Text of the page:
Extraction is a perfunctory and unspectacular action thriller that sees a young spy Kellan Lutz attempting to rescue his dad (Bruce Wills) from terrorists. Director Steven C. Miller tries to ape Tony Scott’s kinetic energy but he doesn’t quite have the chops or budget to make this spy game work.
You have to give credit to Kellan Lutz, who puts in a lot of effort in an attempt to raise this above its generic boundaries. The young Expendable has the physicality to make the role interesting but the script isn’t there. Along for the ride is fellow straight-to-DVD action star Gina Carano, who has made a solid career in this type of movie since her break-out in Steven Soderbergh’s Haywire. Bruce Willis turns-up (this his seventh movie for the Emmett/Furla/Oasis Films conveyerbelt) in an extended cameo that didn’t take too long to shoot. Willis is more engaged here than he was in the recent Vice, but that’s saying very little and it is yet another reminder of how his quality control system has broken down over the last decade.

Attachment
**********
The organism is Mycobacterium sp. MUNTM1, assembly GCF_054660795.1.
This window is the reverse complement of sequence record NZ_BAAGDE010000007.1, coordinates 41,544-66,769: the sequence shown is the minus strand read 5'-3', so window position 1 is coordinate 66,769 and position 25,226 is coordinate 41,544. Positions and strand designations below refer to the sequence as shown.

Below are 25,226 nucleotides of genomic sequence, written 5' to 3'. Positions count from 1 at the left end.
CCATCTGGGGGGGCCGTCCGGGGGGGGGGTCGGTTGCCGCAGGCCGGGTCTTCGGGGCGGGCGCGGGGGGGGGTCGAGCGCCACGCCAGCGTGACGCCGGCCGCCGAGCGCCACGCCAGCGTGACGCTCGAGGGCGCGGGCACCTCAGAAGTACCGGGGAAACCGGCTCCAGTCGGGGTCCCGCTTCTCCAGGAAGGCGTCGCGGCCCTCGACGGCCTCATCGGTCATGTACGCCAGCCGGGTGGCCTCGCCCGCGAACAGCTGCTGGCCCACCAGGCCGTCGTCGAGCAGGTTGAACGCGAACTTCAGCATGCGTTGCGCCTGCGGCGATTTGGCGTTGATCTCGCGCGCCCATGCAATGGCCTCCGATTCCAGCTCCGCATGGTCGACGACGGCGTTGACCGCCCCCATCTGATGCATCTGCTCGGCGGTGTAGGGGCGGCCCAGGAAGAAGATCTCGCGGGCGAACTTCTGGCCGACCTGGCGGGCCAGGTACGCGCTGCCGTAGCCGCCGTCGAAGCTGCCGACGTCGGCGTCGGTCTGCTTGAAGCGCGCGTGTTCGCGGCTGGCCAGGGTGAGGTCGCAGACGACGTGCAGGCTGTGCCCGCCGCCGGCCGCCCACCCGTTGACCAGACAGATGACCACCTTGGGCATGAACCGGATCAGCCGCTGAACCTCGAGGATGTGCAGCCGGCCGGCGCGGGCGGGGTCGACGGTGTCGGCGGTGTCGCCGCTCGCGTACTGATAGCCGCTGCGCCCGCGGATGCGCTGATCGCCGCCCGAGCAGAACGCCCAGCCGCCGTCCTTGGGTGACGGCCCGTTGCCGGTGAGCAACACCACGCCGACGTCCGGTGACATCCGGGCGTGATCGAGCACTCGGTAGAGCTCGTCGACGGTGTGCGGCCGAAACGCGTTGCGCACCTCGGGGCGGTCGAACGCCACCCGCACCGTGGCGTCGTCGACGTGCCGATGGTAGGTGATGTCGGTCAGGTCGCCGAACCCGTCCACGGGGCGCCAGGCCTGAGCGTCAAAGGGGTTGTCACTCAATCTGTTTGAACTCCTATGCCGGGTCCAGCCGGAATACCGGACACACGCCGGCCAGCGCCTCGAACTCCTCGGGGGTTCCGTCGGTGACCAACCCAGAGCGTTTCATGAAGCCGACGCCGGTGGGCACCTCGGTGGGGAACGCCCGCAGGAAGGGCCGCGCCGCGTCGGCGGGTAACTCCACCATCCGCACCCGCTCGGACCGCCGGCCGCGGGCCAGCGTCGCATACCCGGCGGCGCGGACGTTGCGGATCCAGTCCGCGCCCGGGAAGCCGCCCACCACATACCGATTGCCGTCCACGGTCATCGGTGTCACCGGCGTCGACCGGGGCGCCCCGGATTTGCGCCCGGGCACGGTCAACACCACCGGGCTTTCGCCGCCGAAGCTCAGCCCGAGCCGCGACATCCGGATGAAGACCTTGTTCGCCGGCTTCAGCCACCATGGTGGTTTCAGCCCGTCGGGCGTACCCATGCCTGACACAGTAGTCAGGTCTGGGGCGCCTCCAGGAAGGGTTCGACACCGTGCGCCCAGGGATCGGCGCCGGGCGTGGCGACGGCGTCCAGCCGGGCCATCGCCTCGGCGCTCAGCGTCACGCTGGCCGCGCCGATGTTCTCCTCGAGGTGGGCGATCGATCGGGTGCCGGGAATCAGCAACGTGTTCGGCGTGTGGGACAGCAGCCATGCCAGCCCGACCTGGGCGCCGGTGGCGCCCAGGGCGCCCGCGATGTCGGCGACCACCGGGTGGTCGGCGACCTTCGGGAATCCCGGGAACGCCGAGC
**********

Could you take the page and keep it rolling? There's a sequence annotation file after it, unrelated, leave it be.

Extraction is just too generic to make it stand-out from any other straight-to-DVD film that has hit the market in recent times. Miller’s film has an occasional glimmer of hope but this feels like a movie that was made just because someone had a few million dollars lying around and they decided to make use of some tax credit scheme to plug a gap in a release schedule. Audiences will show up to see Bruce Willis but he’s barely in this and he effectively bookends the movie with an extended cameo.
An action film which is as generic as its title, Extraction doesn’t offer anything new to the genre. Kellan Lutz works hard and an apathetic Bruce Willis appears for another easy payday but this will be forgotten as soon as the end credits roll.